1. Introduction: Pomegranates and Their Effects on Human Bacteria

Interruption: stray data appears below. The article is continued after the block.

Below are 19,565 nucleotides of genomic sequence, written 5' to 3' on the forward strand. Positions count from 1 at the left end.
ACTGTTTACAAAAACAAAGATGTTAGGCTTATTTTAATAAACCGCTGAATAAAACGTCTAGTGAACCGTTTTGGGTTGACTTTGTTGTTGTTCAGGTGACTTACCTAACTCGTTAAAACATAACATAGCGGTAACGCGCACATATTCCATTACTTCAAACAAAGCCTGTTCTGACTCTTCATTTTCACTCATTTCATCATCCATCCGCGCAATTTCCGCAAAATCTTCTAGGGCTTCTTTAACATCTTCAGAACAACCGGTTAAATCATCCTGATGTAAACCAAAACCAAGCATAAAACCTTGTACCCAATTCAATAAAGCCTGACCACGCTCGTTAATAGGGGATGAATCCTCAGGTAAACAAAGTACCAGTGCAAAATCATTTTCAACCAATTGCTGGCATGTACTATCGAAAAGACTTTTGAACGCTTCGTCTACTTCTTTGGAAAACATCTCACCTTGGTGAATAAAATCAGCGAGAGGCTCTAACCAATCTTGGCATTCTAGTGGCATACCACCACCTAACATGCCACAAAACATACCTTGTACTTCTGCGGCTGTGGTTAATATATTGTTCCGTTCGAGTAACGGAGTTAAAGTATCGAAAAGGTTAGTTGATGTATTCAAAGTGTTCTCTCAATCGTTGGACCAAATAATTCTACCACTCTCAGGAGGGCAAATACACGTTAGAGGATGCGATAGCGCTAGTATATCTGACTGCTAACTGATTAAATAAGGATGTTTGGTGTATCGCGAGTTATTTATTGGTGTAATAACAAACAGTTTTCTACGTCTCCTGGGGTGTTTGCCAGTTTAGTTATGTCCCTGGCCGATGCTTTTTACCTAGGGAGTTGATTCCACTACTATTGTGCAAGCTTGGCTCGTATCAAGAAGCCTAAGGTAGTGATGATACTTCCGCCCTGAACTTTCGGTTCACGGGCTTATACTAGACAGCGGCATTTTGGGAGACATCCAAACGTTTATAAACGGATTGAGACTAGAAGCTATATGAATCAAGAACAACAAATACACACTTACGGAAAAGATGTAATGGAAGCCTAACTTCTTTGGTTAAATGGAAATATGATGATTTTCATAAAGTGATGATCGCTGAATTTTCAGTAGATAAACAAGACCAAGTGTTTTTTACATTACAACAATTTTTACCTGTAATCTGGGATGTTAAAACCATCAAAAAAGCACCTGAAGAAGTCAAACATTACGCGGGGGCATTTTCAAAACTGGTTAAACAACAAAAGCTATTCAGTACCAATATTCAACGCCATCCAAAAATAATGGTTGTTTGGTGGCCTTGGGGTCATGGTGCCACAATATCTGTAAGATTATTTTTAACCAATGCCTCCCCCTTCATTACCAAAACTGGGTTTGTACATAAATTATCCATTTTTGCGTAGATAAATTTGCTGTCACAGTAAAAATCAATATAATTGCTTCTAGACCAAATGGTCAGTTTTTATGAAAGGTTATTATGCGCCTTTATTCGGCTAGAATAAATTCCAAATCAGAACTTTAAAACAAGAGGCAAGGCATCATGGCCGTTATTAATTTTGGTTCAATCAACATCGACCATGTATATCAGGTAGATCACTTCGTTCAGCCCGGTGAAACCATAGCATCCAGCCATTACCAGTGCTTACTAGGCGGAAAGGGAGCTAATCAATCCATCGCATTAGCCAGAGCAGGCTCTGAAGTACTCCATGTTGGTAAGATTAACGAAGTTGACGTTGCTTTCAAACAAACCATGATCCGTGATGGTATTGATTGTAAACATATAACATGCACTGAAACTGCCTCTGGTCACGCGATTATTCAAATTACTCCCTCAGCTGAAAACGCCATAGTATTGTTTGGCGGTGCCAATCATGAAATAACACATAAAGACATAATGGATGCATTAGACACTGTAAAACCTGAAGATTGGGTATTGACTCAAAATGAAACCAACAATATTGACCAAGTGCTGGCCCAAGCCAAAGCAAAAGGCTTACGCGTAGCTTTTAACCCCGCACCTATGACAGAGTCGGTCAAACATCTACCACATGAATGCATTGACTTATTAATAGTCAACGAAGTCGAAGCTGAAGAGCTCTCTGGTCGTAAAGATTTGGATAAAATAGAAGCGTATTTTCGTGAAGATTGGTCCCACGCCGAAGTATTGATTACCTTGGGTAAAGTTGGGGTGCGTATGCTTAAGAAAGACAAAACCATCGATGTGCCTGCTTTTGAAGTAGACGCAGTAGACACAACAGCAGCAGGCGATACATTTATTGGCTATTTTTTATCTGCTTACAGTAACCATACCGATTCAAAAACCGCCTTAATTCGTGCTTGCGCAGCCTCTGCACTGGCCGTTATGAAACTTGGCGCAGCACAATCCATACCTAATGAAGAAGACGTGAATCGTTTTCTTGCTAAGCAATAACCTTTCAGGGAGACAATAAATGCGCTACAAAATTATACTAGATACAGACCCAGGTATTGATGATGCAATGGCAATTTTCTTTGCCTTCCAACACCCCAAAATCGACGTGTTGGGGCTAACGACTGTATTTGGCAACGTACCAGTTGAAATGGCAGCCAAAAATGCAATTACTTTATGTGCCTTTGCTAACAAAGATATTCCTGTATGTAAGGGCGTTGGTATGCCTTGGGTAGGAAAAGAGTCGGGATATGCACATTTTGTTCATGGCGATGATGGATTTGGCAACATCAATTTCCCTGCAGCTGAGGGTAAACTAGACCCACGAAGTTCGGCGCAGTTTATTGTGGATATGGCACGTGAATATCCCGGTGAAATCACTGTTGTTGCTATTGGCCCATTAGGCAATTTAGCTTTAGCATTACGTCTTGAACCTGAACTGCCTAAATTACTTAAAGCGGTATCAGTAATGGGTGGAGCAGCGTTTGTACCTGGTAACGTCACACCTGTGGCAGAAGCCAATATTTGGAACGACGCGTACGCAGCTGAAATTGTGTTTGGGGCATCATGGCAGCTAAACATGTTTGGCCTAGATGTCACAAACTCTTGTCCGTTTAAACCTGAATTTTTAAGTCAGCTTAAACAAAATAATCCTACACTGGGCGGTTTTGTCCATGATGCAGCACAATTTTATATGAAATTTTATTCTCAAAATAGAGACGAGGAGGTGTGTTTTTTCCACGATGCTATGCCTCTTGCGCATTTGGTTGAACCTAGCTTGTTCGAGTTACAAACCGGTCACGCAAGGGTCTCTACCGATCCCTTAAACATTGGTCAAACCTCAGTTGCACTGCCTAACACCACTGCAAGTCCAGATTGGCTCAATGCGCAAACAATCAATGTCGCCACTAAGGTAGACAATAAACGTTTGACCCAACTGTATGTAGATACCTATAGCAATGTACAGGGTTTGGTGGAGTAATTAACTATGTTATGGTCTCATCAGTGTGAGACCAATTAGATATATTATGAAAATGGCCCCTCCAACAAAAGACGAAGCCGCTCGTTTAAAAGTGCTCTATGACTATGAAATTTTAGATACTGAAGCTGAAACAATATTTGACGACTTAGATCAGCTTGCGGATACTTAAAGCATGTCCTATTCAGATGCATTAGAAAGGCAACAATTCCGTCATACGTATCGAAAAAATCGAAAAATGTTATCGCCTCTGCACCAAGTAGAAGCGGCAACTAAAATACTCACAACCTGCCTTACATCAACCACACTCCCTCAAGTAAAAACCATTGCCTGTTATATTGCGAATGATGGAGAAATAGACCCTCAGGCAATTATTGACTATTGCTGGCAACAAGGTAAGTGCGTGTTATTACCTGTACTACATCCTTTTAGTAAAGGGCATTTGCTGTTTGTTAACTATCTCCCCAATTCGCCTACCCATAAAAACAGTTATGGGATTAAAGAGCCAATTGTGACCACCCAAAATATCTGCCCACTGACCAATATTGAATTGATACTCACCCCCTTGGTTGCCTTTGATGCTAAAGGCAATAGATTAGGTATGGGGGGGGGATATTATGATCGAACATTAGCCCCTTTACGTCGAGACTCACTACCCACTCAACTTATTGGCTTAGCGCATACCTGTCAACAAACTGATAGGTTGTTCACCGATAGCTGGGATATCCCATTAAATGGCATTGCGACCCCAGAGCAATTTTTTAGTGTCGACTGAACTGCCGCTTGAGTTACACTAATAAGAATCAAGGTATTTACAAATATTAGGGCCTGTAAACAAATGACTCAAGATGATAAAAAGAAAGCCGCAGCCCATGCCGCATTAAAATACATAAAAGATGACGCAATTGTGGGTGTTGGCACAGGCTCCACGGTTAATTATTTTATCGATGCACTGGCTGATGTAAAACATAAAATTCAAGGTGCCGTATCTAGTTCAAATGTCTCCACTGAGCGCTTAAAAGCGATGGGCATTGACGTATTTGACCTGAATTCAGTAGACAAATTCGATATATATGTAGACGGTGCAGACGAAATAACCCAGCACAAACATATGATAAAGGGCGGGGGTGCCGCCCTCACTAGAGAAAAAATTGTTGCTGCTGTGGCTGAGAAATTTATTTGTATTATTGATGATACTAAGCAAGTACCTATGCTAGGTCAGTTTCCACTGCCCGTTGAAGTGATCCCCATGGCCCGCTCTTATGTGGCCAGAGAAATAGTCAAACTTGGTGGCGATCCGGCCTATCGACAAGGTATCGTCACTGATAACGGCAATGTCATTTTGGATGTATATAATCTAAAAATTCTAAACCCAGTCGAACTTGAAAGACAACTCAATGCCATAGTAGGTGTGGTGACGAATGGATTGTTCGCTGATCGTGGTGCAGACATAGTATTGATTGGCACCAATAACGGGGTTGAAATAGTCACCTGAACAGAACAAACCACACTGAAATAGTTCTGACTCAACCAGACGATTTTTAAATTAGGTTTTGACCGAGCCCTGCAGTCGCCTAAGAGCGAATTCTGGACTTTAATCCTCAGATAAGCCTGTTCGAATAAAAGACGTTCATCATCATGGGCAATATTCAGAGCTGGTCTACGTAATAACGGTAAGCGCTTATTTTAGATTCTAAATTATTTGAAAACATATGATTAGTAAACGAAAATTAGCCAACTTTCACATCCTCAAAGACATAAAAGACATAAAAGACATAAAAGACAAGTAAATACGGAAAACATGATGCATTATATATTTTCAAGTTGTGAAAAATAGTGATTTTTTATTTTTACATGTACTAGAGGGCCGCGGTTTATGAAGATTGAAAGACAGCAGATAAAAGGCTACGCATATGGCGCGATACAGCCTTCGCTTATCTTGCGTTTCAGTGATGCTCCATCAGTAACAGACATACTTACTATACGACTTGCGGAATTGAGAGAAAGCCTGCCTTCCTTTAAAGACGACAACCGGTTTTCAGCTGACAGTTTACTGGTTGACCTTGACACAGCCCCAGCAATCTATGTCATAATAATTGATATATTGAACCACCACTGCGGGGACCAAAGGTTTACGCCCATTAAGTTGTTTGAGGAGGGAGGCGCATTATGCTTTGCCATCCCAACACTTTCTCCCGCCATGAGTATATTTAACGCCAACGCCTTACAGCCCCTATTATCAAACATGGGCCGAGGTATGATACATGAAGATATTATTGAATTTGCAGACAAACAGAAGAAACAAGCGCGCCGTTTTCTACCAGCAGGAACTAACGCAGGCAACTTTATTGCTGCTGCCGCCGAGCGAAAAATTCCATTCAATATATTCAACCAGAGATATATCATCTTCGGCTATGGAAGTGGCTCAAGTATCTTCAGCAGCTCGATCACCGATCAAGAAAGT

Pomegranates (Punica granatum L.) have a long history of antibacterial use dating back to biblical times. Egyptians used pomegranates to treat a number of different infections . It was utilized as a traditional remedy for thousands of years under the Ayurvedic system of medicine, with extracts from the rind of the fruit and bark of the tree being effective against diarrhea and dysentery . Over the years there have been many small studies undertaken in different areas of the world on the bactericidal effects of pomegranates on a number of highly pathogenic and drug-resistant strains. These studies normally determine bactericidal potency of different extracts of the pomegranate plant against a range of different bacteria, utilizing disc diffusion assays or minimum inhibitory concentration (MIC). Methanol extracts of the fruit, especially the peel, exhibit the broadest antibacterial activity [3–8] (Table 1), which can vary depending on the pomegranate variety tested . Methanol extracts of pomegranate are high in hydrolyzable tannins (punicalins and punicalagins), ellagic acid, a component of ellagitannins, and gallic acid, a component of gallotannins  (Figure 1). Mass spectrometry data shows that pomegranate contains oligomeric ellagitannin with a degree of polymerization of up to 5 core glucose units . These molecules may be the most potent antibacterial compounds in pomegranate. However, other compounds also have activity and may contribute synergistically as mixtures to bring about the effects, including anthocyanins (pelargonidin-3-galactose and cyanidin-3-glucose) and flavonols (quercetin and myricetin) .